Yoav is a whisky lover for the last 2.5 years trying to catch up for lost time and recently also a blogger and a software geek by profession. He lives with his family in northern Israel and can be easily found on twitter (@yoavgel) and Facebook.
When Gal offered me to sample a dram and guest blog it, I was very excited. come on! to write a guest post for one of the premiere whisky blogs in the world? Who would refuse?
Gal asked me if I have any preference and I asked him to surprise me. And he didn’t disappoint – a peated expression for a peat-head like me!
Initially I was sure this is an Irish whisky (the name does sound like it, doesn’t it?) but was very surprised when Gal told me it was Dutch whisky. Dutch? Whisky? and peated?
Well, Surprise! Although Jenever is the automatically associated spirit for the Netherlands, they also have their own whisky. Zuidam Distillery is behind the millstone brand name and the 5 different whiskies in that range. The distillery was founded in 1975 by Fred van Zuidam, and is currently run by his two sons, Patrick and Gilbert.
Millstone Peated is aged for 5 years in small American white oak barrels which previously held bourbon and sherry. It is double distilled in hand-made copper pot stills. The process of using windmills to grind malted barley into flour causes almost no rise in temperature, helping preserve the aroma, and the important Dutch heritage of the world famous windmills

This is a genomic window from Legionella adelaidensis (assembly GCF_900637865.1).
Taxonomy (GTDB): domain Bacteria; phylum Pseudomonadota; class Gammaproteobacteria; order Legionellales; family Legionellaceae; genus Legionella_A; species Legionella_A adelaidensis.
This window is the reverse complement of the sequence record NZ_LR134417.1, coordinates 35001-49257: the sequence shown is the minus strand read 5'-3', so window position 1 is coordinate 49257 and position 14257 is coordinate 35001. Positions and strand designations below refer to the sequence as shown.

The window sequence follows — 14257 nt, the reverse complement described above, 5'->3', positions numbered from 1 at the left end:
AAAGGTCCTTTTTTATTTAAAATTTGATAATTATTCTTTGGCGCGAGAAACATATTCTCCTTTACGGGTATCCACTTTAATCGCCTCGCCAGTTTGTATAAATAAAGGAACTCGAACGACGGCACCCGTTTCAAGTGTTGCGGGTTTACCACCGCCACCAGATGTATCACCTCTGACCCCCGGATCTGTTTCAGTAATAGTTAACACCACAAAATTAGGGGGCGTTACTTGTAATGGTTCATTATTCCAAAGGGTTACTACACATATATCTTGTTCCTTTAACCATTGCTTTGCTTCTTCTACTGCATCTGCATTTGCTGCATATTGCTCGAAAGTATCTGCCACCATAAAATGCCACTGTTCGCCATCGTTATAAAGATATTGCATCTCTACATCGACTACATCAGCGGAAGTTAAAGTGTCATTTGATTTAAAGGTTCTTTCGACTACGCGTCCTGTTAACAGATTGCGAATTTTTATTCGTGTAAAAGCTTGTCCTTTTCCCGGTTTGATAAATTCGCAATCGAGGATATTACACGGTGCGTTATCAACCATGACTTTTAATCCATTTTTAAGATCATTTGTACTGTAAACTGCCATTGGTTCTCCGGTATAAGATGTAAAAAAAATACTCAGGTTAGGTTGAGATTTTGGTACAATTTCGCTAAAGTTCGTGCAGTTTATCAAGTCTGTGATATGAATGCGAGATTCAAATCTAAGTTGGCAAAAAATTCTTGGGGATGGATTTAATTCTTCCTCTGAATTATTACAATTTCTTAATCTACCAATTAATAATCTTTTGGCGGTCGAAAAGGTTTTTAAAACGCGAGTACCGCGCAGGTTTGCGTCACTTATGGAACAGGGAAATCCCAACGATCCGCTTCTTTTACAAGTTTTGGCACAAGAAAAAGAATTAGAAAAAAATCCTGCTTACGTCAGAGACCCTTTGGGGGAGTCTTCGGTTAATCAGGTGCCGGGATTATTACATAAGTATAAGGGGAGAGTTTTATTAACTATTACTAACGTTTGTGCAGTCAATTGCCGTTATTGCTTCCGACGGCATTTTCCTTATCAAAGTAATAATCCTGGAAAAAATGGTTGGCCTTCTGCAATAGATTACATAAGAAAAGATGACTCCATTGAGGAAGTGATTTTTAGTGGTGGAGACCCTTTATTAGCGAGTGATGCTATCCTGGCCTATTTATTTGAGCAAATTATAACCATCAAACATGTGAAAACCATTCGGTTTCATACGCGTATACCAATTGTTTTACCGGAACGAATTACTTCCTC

The name of the brand (as you might have guessed by now) comes from the fact that millstones are used in windmills.
So, what about taste?
Nose: Starts very gently – a little closed up and takes some time to open up and expose the flavours – rich cream, pears, toffee, some bananas and vanilla. After few minutes, some oak, malt and initially weak underlying peat (had to really concentrate in order to notice it) notes which grew stronger over time. With a nice dose of water added (more than a drop or two, by accident) it stayed rich and creamy but with much stronger fruits notes diminishing the peat impact here.
Palate: Now we feel the peat and it’s of the smoky variant. quite dominant. also saying hello: citrus, vanilla, spices party roles at the back of the mouth. with water added, the peat is less smoky, the citrus and spices takes the front seat – lovely.
Finish: Long and dry smoky finish (less so with added water) with lingering spicy oak wood notes playing 2nd violin.
Conclusion: This is not an Islay dram but this peated expression has nothing to be ashamed of. Although, I preferred this one with some water added – it was much better and so much more balanced – quite a nice expression from the relatively unknown(to me) Dutch distillers. They do know their craft there.
Milstone peated , £51 at Master of Malt